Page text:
Rorate Caeli

100 years later, the Lessons of the October Revolution

In the post-Christian West, this is seen over and over again: in the end of the 20th century, and first decades of the new one, the same mistake that paved the way in the mighty Russian Empire in the end of the 19th century, and first decades of the new one: a rejection of good CONSERVATISM, a "slavery to Progressive quirks."

Hill of Crosses, Šiauliai, Lithuania 

Dostoevsky's DEVILS - apparently a provincial nightmare fantasy of the last century - are crawling across the whole world in front of our very eyes, infesting countries where they could not have been dreamed of; and by means of the hijackings, kidnappings, explosions and fires of recent years they are announcing their determination to shake and destroy civilization! And they may well succeed.

The young, at an age when they have not yet any experience other than sexual, when they do not yet have years of personal suffering and personal understanding behind them, are jubilantly repeating our depraved Russian blunders of the Nineteenth Century, under the impression that they are discovering something new. They acclaim the latest wretched degradation on the part of the Chinese Red Guards as a joyous example. In shallow lack of understanding of the age-old essence of mankind, in the naive confidence of inexperienced hearts they cry: let us drive away THOSE cruel, greedy oppressors, governments, and the new ones (we!), having laid aside grenades and rifles, will be just and understanding.

Far from it! . . . But of those who have lived more and understand, those who could oppose these young - many do not dare oppose, they even suck up, anything not to appear "conservative". Another Russian phenomenon of the Nineteenth Century which Dostoevsky called SLAVERY TO PROGRESSIVE QUIRKS.

Alexander I. Solzhenitsyn
Nobel Lecture
(Written in 1970)

Liberalism was inevitably displaced by radicalism; radicalism had to surrender to socialism; and Socialism could never resist Communism. The Communist regime in the East could stand and grow due to the enthusiastic support from an enormous number of Western intellectuals who felt a kinship and refused to see Communism's crimes. And when they no longer could do so, they tried to justify them. In our Eastern countries, communism has suffered a complete ideological defeat; it is zero and less than zero. But Western intellectuals still look at it with interest and with empathy, and this is precisely what makes it so immensely difficult for the West to withstand the East.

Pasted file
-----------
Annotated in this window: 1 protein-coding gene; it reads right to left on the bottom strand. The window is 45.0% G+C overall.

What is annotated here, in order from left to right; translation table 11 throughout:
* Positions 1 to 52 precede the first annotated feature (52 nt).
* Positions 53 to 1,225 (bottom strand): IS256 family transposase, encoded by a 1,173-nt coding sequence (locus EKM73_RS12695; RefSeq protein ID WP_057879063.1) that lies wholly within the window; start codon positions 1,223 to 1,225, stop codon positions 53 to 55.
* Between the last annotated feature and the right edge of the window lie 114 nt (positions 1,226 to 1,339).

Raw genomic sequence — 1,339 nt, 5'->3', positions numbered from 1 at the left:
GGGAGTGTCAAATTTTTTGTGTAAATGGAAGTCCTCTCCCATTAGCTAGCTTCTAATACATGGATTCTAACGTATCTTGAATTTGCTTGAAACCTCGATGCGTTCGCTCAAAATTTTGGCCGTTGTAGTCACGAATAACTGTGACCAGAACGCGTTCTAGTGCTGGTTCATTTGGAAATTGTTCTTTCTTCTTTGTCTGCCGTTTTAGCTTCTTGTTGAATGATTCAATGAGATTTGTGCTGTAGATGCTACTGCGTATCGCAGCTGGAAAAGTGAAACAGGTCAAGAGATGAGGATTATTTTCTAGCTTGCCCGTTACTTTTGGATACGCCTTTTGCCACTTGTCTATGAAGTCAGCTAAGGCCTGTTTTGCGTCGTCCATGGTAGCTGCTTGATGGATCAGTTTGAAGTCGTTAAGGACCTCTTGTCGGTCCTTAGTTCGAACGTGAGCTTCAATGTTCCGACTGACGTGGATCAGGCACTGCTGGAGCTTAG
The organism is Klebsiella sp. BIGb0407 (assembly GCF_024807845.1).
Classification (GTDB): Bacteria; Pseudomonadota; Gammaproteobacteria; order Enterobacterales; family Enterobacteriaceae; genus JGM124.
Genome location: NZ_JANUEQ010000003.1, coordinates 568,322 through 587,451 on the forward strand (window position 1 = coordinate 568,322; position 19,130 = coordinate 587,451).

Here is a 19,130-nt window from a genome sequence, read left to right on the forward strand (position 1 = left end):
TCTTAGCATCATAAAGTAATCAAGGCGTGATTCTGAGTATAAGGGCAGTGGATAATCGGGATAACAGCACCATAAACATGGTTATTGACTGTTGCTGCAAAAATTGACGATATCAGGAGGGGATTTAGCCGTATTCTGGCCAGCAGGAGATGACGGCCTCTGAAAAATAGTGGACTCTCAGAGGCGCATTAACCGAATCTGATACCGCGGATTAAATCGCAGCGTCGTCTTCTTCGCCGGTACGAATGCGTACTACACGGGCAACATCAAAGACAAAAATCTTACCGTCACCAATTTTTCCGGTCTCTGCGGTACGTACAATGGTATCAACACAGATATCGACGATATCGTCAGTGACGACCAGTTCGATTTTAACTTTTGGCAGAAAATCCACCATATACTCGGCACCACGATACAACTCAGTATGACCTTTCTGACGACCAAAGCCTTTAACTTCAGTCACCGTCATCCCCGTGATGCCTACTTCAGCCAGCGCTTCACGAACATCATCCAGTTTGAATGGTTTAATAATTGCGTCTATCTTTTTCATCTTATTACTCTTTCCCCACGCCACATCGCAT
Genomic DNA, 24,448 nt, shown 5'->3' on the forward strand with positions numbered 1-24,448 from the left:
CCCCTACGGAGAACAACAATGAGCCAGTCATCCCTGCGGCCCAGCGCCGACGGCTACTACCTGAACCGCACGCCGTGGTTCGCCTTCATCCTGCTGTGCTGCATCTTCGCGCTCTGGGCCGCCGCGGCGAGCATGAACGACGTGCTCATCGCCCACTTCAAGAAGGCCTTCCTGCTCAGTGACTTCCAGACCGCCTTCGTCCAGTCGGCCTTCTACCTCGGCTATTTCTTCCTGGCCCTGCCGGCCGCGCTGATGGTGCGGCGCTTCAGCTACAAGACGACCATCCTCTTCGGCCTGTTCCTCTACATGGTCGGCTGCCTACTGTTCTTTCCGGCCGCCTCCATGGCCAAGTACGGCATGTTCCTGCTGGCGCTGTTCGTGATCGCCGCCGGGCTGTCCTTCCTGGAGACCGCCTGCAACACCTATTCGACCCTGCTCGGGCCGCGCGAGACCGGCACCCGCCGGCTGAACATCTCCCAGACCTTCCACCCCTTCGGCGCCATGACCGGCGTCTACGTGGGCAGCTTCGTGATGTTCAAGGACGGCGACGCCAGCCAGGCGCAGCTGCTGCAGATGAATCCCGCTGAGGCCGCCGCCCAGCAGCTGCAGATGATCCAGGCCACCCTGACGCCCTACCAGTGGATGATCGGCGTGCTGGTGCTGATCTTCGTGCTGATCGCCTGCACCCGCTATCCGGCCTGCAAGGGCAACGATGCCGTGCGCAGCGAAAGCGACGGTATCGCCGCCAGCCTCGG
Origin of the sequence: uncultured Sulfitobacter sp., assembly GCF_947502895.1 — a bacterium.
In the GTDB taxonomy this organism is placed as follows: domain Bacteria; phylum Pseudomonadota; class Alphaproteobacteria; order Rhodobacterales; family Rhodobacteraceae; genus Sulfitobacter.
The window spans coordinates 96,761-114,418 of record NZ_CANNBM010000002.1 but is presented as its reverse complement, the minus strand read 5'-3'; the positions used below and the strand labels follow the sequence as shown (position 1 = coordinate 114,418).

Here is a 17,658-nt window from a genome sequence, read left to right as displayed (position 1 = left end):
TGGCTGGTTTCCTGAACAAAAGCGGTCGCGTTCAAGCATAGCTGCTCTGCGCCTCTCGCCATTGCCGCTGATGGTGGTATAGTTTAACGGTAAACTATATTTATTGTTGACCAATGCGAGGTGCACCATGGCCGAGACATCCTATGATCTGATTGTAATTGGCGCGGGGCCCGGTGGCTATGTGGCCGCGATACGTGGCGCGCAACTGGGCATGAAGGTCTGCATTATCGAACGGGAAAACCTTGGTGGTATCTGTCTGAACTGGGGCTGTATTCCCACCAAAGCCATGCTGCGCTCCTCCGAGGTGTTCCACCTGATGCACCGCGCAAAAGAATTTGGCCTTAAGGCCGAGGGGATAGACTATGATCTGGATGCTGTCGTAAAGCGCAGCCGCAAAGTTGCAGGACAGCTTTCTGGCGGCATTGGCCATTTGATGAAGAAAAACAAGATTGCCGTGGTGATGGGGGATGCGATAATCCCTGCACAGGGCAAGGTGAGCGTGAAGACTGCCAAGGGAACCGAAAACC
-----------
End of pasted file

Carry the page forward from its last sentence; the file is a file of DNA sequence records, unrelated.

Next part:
On the way from the Renaissance to our days we have enriched our experience, but we have lost the concept of a Supreme Complete Entity which used to restrain our passions and our irresponsibility. We have placed too much hope in political and social reforms, only to find out that we were being deprived of our most precious possession: our spiritual life.
Only voluntary, inspired self-restraint can raise man above the world stream of materialism.

It would be retrogression to attach oneself today to the ossified formulas of the Enlightenment. Social dogmatism leaves us completely helpless in front of the trials of our times. Even if we are spared destruction by war, our lives will have to change if we want to save life from self-destruction. We cannot avoid revising the fundamental definitions of human life and human society. Is it true that man is above everything? Is there no Superior Spirit above him? Is it right that man's life and society's activities have to be determined by material expansion in the first place? Is it permissible to promote such expansion to the detriment of our spiritual integrity?

Alexander I. Solzhenitsyn
Harvard Commencement Speech
June 8, 1978

(Personal recess)